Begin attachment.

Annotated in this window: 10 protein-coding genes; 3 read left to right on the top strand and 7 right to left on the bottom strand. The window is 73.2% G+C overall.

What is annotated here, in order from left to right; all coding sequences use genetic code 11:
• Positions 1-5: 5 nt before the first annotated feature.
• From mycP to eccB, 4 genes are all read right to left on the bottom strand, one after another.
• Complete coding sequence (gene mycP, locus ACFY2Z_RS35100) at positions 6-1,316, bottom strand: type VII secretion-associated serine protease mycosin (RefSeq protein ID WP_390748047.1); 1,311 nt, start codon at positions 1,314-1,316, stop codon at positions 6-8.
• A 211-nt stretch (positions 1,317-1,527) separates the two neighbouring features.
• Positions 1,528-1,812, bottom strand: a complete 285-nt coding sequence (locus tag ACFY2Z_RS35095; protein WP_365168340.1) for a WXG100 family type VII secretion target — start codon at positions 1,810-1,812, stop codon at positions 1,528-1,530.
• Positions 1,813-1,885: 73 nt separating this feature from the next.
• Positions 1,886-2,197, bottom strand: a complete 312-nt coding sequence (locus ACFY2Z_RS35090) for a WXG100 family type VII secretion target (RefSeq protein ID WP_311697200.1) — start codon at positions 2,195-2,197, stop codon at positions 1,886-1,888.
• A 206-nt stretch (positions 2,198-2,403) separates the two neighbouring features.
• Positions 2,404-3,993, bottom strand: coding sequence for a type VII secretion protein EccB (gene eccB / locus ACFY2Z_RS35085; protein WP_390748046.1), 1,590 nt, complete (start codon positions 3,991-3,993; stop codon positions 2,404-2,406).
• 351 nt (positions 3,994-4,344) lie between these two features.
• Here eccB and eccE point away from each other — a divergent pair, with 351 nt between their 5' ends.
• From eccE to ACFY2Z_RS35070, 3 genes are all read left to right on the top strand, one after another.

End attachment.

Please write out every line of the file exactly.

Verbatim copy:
Annotated in this window: 10 protein-coding genes; 3 read left to right on the top strand and 7 right to left on the bottom strand. The window is 73.2% G+C overall.

What is annotated here, in order from left to right; all coding sequences use genetic code 11:
• Positions 1-5: 5 nt before the first annotated feature.
• From mycP to eccB, 4 genes are all read right to left on the bottom strand, one after another.
• Complete coding sequence (gene mycP, locus ACFY2Z_RS35100) at positions 6-1,316, bottom strand: type VII secretion-associated serine protease mycosin (RefSeq protein ID WP_390748047.1); 1,311 nt, start codon at positions 1,314-1,316, stop codon at positions 6-8.
• A 211-nt stretch (positions 1,317-1,527) separates the two neighbouring features.
• Positions 1,528-1,812, bottom strand: a complete 285-nt coding sequence (locus tag ACFY2Z_RS35095; protein WP_365168340.1) for a WXG100 family type VII secretion target — start codon at positions 1,810-1,812, stop codon at positions 1,528-1,530.
• Positions 1,813-1,885: 73 nt separating this feature from the next.
• Positions 1,886-2,197, bottom strand: a complete 312-nt coding sequence (locus ACFY2Z_RS35090) for a WXG100 family type VII secretion target (RefSeq protein ID WP_311697200.1) — start codon at positions 2,195-2,197, stop codon at positions 1,886-1,888.
• A 206-nt stretch (positions 2,198-2,403) separates the two neighbouring features.
• Positions 2,404-3,993, bottom strand: coding sequence for a type VII secretion protein EccB (gene eccB / locus ACFY2Z_RS35085; protein WP_390748046.1), 1,590 nt, complete (start codon positions 3,991-3,993; stop codon positions 2,404-2,406).
• 351 nt (positions 3,994-4,344) lie between these two features.
• Here eccB and eccE point away from each other — a divergent pair, with 351 nt between their 5' ends.
• From eccE to ACFY2Z_RS35070, 3 genes are all read left to right on the top strand, one after another.